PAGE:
When the app isn't being used, three channel select buttons determine which channel will be controlled by the Volume and Voicing knobs. Each channel also has a clip LED to show if the input levels are being overdone. The centre cancel feature affects inputs 3-4 only, and is simply on or off. There's no phantom power for capacitor microphones, and no dedicated instrument input option, so a passive guitar would need to feed into the line input via a preamp or suitable pedal.

Though the Konnect does have some physical controls around the back, more options are available via the accompanying app.Though the Konnect does have some physical controls around the back, more options are available via the accompanying app.

Powering Up

After you've installed the free Konnect app, control from an iPad or phone is very straightforward, even in the so-called Advanced mode, and there's an in‑built soft manual if you need it. In Advanced mode, there are EQ cut/boost controls for the five fixed frequency ranges. The rotary controls operate in a different way from most audio plug-ins that we're familiar with, though; after you select a control by touching it, a slider bar appears and that's what is used to make the adjustment. Reverb is always available, in one of four flavours covering small to large spaces, and the effects section of each mic/line channel can be set to add additional compression, delay or chorus processing.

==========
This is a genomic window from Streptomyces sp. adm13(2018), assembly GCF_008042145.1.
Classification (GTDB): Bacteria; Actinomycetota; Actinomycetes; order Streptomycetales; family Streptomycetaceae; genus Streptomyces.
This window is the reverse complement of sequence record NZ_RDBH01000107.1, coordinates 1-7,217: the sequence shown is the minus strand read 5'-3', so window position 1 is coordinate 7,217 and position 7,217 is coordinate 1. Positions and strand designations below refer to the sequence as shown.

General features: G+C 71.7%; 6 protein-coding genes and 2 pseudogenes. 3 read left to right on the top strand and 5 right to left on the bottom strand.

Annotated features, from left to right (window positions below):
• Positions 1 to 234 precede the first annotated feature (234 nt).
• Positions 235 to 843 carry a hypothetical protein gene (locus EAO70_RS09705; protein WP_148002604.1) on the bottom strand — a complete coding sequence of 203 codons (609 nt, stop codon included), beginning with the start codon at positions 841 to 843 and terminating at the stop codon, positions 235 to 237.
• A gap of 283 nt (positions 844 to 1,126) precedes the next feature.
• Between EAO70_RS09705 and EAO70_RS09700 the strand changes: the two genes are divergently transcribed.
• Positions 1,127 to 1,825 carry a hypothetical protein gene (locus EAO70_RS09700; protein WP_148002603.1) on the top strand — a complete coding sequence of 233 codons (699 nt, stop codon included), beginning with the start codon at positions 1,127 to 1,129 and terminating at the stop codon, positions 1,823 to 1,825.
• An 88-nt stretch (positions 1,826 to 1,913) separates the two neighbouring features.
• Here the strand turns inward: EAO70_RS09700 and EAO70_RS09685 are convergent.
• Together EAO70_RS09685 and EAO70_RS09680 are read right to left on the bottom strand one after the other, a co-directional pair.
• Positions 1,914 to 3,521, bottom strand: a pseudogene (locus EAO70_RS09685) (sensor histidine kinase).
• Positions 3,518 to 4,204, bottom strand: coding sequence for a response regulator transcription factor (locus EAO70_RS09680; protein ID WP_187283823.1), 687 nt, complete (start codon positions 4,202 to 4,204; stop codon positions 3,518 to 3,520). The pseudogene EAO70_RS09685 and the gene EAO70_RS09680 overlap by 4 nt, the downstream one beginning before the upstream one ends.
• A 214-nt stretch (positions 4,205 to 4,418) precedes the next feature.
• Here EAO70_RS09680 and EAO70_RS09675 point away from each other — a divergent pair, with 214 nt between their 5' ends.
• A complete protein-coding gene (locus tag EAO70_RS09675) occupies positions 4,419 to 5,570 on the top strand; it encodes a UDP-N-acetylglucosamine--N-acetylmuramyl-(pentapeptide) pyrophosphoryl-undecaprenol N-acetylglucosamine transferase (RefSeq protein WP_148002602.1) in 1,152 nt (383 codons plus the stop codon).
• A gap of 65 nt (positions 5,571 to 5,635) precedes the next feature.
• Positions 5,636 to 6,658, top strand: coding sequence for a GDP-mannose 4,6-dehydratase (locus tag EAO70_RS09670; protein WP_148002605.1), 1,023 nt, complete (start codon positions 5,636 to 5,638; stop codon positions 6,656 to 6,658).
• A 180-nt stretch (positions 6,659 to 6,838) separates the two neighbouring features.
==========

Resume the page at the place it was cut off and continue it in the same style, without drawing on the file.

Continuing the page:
I found there was plenty of mic gain for sung vocals, but if somebody is doing a spoken-word presentation with their mic a few inches away from the lips, you might find that maxing out the channel and master gains is not quite enough unless they have a fairly sensitive mic. Tonally, the system sounds pretty clean until you push it too hard, after which the plastic cabinet imparts a somewhat boxy tonality. Music playback is well balanced with a solid enough bass end, but again, if you push the level too much, it starts to sound a bit stressed.

Overall the Korg Konnect does as claimed, producing a clean sound for both voice and music at low‑ish to moderate sound levels. For a gigging band it might come in useful as a mini monitor or as a stand-alone PA for front-room or small coffee-bar gigs, and it might also make a useful extra speaker for those pub gigs in L-shaped bars, where having a small speaker to push some sound around the corner can help. And when it's not doing any of that, you can use it as your home sound playback system or TV soundbar!

Alternatives

The most direct alternative is probably 
the Mackie FreePlay.

Pros

  • Easy to use.
  • Built-in effects and anti-feedback processing.
  • Up to four inputs.

Cons

  • Limited mic gain.
  • External PSU.

Summary

A practical catch-all mini sound system in a single box.

information

£439 including VAT.

Korg UK +44 (0)1908 304 600

info@korg.co.uk

www.korg.com

$399

Korg USA +1 631 390 6500

www.korg.com

Published April 2019